This is an interesting film. Fuqua does not take the “Pete and Repeat” attitude like others before him have done. He doesn’t stick completely to the most recognized and overdone Arthurian narrative, and while I commend him for taking the narrative road less traveled (because Arthurian tales DO vary), I also have to say that what Fuqua did to the essence of the Arthurian tales is an abominable. I say this, firstly, because of the final battle scene between Arthur’s Knights and the Saxons. As we were watching this bloody and gratuitously violent scene, D asked me who I thought would win between the Saxon King and Lancelot and I said, of course, Lancelot does not die. Neither does Gawain!
But, of course, they do die. They die ’til they are dead. And Lancelot and Gawain are two of the most awesome knights Arthur has!
And while Fuqua makes a sickeningly obvious attempt to show sexual tension between Guinevere and Lancelot, it doesn’t do much good considering he kills him off WAY too early to cause any problems for Arthur & Guinevere’s domestic bliss! Ahh, the horror! The horror!
There are three battle scenes, “thoughtfully” placed at the beginning, middle, and end. The first one goes on forever and is way too much, just like the last one. The middle one is fair-to-midling. The endless slaughter is so…Braveheart!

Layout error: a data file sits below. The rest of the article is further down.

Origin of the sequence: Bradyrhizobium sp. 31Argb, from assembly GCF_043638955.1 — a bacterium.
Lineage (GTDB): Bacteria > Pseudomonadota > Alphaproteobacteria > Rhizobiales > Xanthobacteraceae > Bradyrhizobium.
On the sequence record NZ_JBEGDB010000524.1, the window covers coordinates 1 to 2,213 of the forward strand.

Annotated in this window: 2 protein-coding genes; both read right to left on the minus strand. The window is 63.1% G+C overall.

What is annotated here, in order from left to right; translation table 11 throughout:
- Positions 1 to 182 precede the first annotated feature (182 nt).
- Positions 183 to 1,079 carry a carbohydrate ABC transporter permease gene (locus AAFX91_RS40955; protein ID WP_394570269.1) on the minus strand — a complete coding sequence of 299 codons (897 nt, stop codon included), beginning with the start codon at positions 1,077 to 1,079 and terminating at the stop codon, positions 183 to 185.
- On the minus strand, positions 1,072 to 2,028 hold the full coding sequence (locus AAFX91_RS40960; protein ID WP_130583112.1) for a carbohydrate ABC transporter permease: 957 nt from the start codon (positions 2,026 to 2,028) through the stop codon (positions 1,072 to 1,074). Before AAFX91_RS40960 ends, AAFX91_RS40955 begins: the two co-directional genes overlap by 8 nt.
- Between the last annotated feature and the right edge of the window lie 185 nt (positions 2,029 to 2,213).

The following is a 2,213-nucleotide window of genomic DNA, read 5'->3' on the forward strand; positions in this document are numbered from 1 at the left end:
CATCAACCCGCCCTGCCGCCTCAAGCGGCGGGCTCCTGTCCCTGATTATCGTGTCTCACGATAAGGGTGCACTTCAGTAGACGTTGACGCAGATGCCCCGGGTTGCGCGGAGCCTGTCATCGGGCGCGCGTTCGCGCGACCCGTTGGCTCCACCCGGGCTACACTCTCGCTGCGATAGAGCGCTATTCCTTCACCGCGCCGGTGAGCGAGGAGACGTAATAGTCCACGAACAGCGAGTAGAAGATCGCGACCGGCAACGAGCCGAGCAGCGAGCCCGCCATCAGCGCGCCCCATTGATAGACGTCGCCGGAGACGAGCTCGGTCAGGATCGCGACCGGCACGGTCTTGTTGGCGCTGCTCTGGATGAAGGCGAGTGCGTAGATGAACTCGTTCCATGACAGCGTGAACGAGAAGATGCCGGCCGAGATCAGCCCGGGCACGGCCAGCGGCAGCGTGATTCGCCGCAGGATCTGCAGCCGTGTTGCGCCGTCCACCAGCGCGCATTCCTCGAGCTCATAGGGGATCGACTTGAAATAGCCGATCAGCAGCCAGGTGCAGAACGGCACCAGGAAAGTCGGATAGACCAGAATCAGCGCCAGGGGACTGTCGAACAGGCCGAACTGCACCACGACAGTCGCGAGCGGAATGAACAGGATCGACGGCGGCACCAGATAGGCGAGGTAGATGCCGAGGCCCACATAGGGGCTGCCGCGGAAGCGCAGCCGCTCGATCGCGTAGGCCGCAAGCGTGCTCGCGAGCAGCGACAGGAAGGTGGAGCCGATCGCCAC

And, speaking of Braveheart, turns out in Fuqua’s narrative, Guinevere is of the Scottish clans AND is a top-notch marksman, especially when she is wearing the Clan’s standard bikini push-up top and is painted blue for battle.
It was a decent movie to watch, but as far as overall critical enjoyability, I at least wouldn’t rank it lower than Troy in terms of narrative inconsistencies between it and the literary tradition, but it isn’t ranked much higher. I will say that Clive Owen is more convincing as Arthur than Brad Pitt ever was as Achilles. And another highlight was Ray Stevenson, who played the knight Dagonet (anyone remember that one from the Arthuriad???): he played Titus Pullo in my beloved Rome…oh, bring it back HBO, bring it back!
Oh, and before I forget: the film was about the most obvious propaganda I’ve seen for the spreading of British-American “democracy” EVER! Arthur brought Freedom to the Britons: Freedom at a very high cost.